By Johnnie Rosario
(Yigo, Guam) If you've been suspicious about the hundreds of nearly-100-percent daily COVID-19 negative test results from the public health laboratory, the manufacturer of the testing machine they use has confirmed your suspicions.
The Department of Public Health and Social Services and the Governor's Office released a statement on April 23, when local media asked whether the government would retest people who had tested negative for the virus via the Abbott ID Now machine used in the public health lab. The inquiry followed an April 14 urgent notice from Abbott Laboratories, the manufacturer of the testing machine, telling users that transporting test swab specimens in a vial with a dilution liquid prior to inserting the swab into the machine may yield a false negative.
"The [Guam Public Health Laboratory] was updated on April 14 by the Abbott Point-of-Contact Technical Consultant Trainer that there are some false negatives due to how the specimens may be stored through the Viral Transport (3ML) Medium (VTM) Collection System. Dilution of swabs immersed in 3mL liquid/medium may have caused false-negatives. GPHL ran its validation tests using 1mL liquid/medium. The Abbott Technical Consultant Trainer acknowledged that GPHL's 'validations went very well but that could be due in part to the fact that you're only using 1mL of VTM for each swab (whereas many of our customers are using 3mL). The GPHL will continue to accept 1 mL of VTM for each swab, which will minimize negativity of the result and will yield higher accuracy and less false negativity." (emphasis added)
We didn't trust the government was telling the people of Guam the truth. So, we tweeted Abbott Laboratories directly on April 30, "Is it acceptable to use a 1ml transport solution with the swabs when running tests on the ID Now machine?"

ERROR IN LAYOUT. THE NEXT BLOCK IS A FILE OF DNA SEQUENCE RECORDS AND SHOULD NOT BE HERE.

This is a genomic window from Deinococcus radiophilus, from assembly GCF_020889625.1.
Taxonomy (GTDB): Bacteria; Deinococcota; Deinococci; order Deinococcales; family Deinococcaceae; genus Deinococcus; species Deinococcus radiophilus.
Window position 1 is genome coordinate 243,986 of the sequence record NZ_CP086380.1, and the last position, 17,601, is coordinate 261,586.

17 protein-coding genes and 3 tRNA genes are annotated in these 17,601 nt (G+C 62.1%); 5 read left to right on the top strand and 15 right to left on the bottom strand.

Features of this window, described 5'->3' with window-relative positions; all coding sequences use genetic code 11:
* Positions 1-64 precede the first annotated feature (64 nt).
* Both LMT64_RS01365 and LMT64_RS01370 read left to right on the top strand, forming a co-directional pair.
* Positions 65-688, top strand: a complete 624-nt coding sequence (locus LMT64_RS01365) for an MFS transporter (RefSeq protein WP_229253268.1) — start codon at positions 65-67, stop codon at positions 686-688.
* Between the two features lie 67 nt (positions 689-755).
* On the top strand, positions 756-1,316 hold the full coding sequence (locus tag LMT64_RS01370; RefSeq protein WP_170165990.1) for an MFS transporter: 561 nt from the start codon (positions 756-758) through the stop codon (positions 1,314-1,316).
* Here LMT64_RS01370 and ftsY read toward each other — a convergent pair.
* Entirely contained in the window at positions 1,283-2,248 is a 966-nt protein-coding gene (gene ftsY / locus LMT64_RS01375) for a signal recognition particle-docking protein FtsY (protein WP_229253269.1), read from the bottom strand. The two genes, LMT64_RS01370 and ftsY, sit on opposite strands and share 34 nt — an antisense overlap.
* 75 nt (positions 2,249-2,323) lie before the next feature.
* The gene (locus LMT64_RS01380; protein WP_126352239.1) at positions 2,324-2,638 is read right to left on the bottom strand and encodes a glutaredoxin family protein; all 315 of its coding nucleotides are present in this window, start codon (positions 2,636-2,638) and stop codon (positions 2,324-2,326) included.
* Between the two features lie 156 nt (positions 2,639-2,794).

Abbott responded today:
"The use of viral transport media can reduce the sensitivity of the test through dilution. We have instructed our customers not to use this method."
All of the tests conducted by DPHSS (including the hundreds that have been swabbed at village drive throughs), have been diluted in the VTM and transported to and tested later at the GPHL in Tamuning, where the Abbott ID Now testing machine is located.
Kandit first raised the concern to DPHSS following a story we ran on April 22, 2020, regarding the misuse of the Abbott ID machine. We asked Bertha Taijeron, DPHSS spokeswoman with the Joint Information Center, "Was the government aware of this problem, and is there now a plan to retest those whose tests were stored in a solution before inserting into the Abbott machine?"
The following day, DPHSS and the Governor's Office responded to the inquiry within JIC Release No. 88, asserting that an Abbott trainer told the government it is okay to use the 1mL dilution VTM; and that it would continue to do so.
Today we asked the Joint Information Center for comment on Abbott's confirmation that it has told its customers, including GovGuam, not to use the dilution VTM:
"We asked Abbott about the 1mL claim made by GovGuam regarding their machines and they responded. Abbott’s response directly contradicts GovGuam’s. May we please have a comment about this?"
There has been no response from the government of Guam as of the publication of this story.
Since DPHSS and the Governor's Office doubled down on using the dilution transport system on April 23, the GPHL alone has run 1,122 tests through the Abbott ID Now machine.
Of those tests, nine came back positive, and 1,113 were negative. All of the people tested were symptomatic for COVID-19.